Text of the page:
The effectiveness of community interventions targeting HIV and AIDS prevention at young people in developing countries
OBJECTIVE: To identify successful HIV/AIDS prevention interventions targeting youths and delivered in geographically bounded communities (for example, rural villages, urban settlements or neighbourhoods) in developing countries. METHODS: A systematic review and synthesis of studies evaluating interventions that were published between January 1990 and December 2004 was conducted. Using predetermined criteria, all interventions were summarized into multiple tables to facilitate comparison. Results of the evaluations of each of four types of intervention were reviewed using predetermined thresholds of evidence. The four types of interventions were classified as follows. Type 1 interventions were those targeting youths and delivered through existing organizations or centres that served youths. Type 2 were those targeting youths but not affiliated with existing organizations or centres. Type 3 were those targeting all community members and delivered through traditional kinship networks. Type 4 were those targeting communities as a whole and delivered through community-wide events. FINDINGS: Evaluations of 22 interventions were reviewed. Type 1 interventions produced primarily positive results at the required threshold of evidence. They are recommended for use in scaling-up projects but should be subject to continued rigorous evaluations. Studies of all other intervention types produced primarily positive results, but the evaluations were less rigorous so clear conclusions could not be drawn about their effectiveness. It is recommended that these interventions be continued and that priority should be given to implementing rigorous evaluations of these interventions. CONCLUSIONS: Considerable creativity, ingenuity and commitment is demonstrated in designing and delivering HIV interventions but there is a paucity of adequate evidence of their effectiveness. This precludes identification of the types of interventions that actually produce the targeted changes. It is essential that governments and donor agencies invest in high quality process and outcome evaluations and cost-benefit analyses so that effective interventions can be identified and promoted.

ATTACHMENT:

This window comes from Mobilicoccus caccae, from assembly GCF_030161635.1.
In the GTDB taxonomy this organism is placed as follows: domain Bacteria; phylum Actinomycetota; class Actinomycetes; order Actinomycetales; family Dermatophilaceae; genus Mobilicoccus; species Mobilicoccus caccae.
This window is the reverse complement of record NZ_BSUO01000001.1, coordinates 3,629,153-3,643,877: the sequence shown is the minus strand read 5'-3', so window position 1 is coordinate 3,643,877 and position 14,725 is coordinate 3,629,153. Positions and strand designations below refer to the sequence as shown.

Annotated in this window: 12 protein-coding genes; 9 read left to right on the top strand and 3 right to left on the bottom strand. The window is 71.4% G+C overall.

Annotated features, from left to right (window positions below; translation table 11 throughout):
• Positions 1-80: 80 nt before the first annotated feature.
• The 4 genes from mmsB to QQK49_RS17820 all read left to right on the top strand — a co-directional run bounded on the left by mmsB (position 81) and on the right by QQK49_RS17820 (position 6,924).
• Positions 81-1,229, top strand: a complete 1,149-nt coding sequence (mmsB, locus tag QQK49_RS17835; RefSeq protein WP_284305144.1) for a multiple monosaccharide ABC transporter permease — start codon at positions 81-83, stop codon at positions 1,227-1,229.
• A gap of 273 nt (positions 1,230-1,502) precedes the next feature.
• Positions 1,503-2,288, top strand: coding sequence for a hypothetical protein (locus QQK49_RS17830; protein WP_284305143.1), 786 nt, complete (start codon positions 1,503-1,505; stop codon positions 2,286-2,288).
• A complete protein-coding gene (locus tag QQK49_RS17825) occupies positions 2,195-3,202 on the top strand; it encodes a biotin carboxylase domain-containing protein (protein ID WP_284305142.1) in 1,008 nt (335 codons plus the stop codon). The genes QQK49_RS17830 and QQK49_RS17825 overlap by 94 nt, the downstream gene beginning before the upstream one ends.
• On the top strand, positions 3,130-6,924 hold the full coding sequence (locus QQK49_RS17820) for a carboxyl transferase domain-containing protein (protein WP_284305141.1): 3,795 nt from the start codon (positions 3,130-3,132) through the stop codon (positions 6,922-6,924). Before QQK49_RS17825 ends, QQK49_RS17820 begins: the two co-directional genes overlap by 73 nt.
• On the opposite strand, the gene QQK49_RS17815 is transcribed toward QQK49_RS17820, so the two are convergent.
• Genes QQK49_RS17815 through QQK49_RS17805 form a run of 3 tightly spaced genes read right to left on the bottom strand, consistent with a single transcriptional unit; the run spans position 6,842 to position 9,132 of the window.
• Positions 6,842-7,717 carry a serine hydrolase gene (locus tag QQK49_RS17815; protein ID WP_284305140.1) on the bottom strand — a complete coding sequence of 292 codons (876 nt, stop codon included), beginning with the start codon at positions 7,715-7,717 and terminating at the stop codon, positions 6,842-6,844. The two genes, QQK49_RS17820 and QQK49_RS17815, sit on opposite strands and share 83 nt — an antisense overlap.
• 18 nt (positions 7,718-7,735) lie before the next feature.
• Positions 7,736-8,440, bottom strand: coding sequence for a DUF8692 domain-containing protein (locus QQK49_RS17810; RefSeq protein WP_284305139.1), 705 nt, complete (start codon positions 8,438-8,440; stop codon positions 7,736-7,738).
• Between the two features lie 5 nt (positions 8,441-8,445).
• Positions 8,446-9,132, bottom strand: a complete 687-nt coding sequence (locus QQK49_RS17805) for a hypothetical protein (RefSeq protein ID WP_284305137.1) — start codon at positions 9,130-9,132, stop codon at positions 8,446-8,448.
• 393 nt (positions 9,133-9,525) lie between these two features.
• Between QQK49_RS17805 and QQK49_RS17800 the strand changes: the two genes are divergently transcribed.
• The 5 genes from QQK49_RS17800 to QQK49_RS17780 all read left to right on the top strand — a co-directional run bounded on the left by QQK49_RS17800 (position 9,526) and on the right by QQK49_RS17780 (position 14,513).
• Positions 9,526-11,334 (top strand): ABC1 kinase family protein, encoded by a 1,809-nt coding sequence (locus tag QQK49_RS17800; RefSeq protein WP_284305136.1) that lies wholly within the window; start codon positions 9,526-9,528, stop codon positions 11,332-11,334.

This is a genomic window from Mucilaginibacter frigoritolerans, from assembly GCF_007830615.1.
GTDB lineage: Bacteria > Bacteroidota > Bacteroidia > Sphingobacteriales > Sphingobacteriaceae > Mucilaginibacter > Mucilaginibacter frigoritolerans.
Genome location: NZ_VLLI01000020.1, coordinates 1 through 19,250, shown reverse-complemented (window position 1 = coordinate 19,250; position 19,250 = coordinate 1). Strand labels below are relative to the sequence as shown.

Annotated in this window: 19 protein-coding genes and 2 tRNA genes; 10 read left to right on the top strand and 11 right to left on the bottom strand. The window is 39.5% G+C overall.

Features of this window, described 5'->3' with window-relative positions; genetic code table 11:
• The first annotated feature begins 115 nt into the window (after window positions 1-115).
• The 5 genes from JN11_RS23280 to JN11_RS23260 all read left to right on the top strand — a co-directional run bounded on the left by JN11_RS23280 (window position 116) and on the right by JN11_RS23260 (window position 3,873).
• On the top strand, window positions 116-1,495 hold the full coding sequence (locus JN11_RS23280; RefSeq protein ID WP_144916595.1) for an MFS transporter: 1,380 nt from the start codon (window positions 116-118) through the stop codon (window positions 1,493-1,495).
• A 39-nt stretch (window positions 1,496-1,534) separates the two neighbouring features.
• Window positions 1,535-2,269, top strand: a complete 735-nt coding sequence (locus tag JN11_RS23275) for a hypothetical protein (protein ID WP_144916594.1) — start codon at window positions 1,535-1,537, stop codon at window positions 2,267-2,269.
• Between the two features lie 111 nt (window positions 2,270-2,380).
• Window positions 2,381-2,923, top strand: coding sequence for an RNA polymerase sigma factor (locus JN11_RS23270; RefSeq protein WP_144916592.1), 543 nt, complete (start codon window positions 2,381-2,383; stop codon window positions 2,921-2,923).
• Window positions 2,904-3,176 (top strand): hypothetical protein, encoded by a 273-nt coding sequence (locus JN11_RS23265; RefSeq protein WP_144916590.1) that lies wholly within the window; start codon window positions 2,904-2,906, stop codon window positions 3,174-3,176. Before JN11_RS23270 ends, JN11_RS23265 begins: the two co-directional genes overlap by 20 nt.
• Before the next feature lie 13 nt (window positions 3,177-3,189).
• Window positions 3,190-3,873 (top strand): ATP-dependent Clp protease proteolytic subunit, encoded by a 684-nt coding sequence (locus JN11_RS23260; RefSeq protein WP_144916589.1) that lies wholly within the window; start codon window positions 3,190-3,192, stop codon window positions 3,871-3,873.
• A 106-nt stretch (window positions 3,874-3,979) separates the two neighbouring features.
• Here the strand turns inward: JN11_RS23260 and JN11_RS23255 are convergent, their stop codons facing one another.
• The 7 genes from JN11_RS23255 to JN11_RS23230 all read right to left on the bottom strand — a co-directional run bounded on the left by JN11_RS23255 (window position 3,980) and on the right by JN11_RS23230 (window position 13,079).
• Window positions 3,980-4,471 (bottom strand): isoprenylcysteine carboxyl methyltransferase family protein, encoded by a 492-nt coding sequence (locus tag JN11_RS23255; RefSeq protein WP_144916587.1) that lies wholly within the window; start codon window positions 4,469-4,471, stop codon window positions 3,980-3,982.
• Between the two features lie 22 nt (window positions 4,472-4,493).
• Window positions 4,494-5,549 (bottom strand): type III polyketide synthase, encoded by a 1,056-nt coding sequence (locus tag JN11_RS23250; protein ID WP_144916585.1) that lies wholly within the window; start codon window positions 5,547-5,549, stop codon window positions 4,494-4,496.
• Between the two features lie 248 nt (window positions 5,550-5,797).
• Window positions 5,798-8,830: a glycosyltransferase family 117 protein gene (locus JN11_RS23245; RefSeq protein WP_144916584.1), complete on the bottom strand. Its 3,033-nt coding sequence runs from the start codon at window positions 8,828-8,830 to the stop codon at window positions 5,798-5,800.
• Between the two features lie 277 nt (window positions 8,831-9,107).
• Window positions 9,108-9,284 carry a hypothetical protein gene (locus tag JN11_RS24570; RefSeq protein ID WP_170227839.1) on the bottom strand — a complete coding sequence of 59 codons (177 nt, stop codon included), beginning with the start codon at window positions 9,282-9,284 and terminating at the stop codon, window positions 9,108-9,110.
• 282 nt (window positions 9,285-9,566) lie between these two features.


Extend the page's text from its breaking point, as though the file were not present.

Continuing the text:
Maticka-Tyndale E, Brouillard-Coylea C.
- Children or Youth (less than 18 years old)
- Sexual risk behaviour
- Education/media campaigns